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    Residential and commercially zoned areas have different standards. Check the local town ordinances. Even more of a concern is the lead buildup that you would be exposed to. Unless you fired no more than a few, you risk the chance of a toxic buildup in your blood. Venting those same materials is a environmental issue especially for a residential area. Commercial ranges spend six figures just on the ventilation and filter system.

    The NRA has good material in their Range Source guide.
     
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  12. HankB

    HankB Member

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    IANAL, but I believe there is no universal answer for this, as laws regarding the discharge of a firearm can vary not only by state, but by every other little governmental entity, locality, zoning unit, and governmental sub-unit you can imagine. Some states have firearms "pre-emption" laws, but these may or may not apply to local restrictions on discharge of a firearm.

    I'm in Texas now, but as a former Chicagoan I know for a fact that some people in that area have used bullet traps in their basements (detached, single family homes) for a long, long time - and not just for BB guns or air rifles. Likewise I knew of the same when I lived up in the Twin Cities area of Minnesota. How does this relate to the actual laws in those areas? All I can say is that even though I was a gun club member and often had discussions with other gun club members who were lawyers on firearms related issues, the subject of someone getting prosecuted for shooting in their own basement never came up. Maybe the law was OK with this, or maybe the folks involved were just very discreet - I don't know, so I won't opine (even as a layman!) on the actual legality.

    I firmly believe a man's home is his castle, but when it comes to matters like this, MY opinion and the courts may well differ considerably.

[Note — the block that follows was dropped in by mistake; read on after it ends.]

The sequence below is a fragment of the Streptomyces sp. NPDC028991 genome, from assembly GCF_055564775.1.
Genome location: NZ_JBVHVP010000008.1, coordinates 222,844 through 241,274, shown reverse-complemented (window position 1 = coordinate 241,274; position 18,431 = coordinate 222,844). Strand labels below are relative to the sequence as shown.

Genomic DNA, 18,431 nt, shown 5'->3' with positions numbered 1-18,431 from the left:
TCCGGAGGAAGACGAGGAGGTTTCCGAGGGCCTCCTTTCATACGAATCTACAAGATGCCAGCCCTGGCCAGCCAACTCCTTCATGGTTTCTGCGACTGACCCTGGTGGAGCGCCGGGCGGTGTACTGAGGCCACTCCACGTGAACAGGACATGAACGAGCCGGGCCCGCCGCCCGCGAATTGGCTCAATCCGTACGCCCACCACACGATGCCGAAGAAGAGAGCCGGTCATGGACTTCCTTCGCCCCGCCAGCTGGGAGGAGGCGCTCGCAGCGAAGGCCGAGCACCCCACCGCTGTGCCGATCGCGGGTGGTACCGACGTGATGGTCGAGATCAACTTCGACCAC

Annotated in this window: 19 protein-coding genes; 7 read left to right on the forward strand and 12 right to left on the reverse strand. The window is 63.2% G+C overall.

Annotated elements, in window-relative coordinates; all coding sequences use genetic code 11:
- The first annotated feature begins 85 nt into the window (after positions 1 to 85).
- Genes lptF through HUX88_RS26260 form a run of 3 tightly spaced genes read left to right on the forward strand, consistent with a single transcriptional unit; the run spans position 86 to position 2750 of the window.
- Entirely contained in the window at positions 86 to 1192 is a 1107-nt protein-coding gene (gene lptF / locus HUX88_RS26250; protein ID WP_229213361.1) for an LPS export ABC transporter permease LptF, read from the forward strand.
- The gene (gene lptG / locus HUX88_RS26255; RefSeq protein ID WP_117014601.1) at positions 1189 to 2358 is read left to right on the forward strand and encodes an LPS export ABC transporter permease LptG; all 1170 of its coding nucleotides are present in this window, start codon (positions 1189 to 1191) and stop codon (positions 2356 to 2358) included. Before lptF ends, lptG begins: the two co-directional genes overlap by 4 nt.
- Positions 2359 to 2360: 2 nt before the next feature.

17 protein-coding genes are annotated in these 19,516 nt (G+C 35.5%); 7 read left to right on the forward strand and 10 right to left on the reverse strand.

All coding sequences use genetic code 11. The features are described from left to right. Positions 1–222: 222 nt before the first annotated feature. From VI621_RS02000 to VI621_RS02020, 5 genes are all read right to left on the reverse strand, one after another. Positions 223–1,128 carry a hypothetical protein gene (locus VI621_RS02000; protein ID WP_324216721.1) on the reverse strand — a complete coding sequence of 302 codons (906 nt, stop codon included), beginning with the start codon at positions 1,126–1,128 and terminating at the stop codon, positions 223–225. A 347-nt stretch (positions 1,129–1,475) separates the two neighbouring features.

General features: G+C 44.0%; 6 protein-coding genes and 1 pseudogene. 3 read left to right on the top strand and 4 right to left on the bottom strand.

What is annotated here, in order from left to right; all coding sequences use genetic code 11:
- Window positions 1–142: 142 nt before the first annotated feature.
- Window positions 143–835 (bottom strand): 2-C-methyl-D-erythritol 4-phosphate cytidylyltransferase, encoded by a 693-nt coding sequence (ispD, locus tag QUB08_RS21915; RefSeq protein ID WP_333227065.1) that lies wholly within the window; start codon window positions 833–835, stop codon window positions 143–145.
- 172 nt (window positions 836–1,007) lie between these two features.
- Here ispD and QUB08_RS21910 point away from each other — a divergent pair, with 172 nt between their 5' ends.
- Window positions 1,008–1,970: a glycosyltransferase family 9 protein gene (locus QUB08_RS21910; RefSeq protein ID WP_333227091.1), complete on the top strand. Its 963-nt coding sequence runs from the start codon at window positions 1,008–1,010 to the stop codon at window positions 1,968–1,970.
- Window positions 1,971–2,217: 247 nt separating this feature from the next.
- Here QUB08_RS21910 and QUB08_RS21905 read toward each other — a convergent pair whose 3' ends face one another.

13. CZ9shooter

    CZ9shooter Member

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    Same thing here. I believe it would fall under "reckless discharge." A felony offense.
     
  14. entropy

    entropy Member

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    I fired my first gun into a bullet trap in the basement
    Whether it was legal or not.....dunno But it was almost 50 years ago, so i'm willing to fess up. The gun shop I worked at in St. Paul had a "test tube"- A long pipe with sand in the end, and a large rubber grommet with a hole. A lotta cops were in there when guns were shot onto it over the years, none took it upon themselves to uphold any laws about it.....
     
  15. Carl N. Brown

    Carl N. Brown Member

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    As I remember reading my home city's law, it spoke to matters of discharging firearms, air guns, bow & arrow, sling shot; projectiles crossing property lines, pubic streets, or roads; disturbing the peace; endangering property, life or limb.

    Generally police tend to take reports of gunshots in the city to be a possible crime, suicide or negligent/accidental discharge.

    If I were to consider setting up a personal firing range on my property, I would consult a local attorney familiar with local law, as written and as developed in case law.
     
  16. reddog81

    reddog81 Member

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    Where do you live? Without knowing the city, county and state I imagine it's impossible to answer the question correctly. I'd be willing to bet almost all cities have laws against discharging weapons. If you live out in the country it might permissible.

    Typically any business (especially a shooting range or gun shop) has to get approval to operate in a city or county and will have to jump through many hoops - city planning, zoning, fire department inspections, etc. I imagine there are rules regarding the snail trap and the shops probably have to get permission or some type of variance from local laws.
     
  17. Sunray

    Sunray Member

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    All this kind of stuff depends on local ordinances.
    Smithies may not be allowed a trap either, but they're not operating a range if they have a trap.
    And what was legal in grandpa's time(whenever that was) has nothing to do with now. Neither does him being a cop. Lotta cops, then and now, think the laws don't apply to them.
     
  18. Berger.Fan222

    Berger.Fan222 Member

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    We've had a basement range in a couple houses I've lived in over the years. The areas were unincorporated, so it was technically legal, but we took due care with the soundproofing so none of the neighbors would ever know. Discretion and privacy render moot other aspects of the discussion. Even if perfectly legal, a "shots fired" call to the po po may well involve more complications than you would like.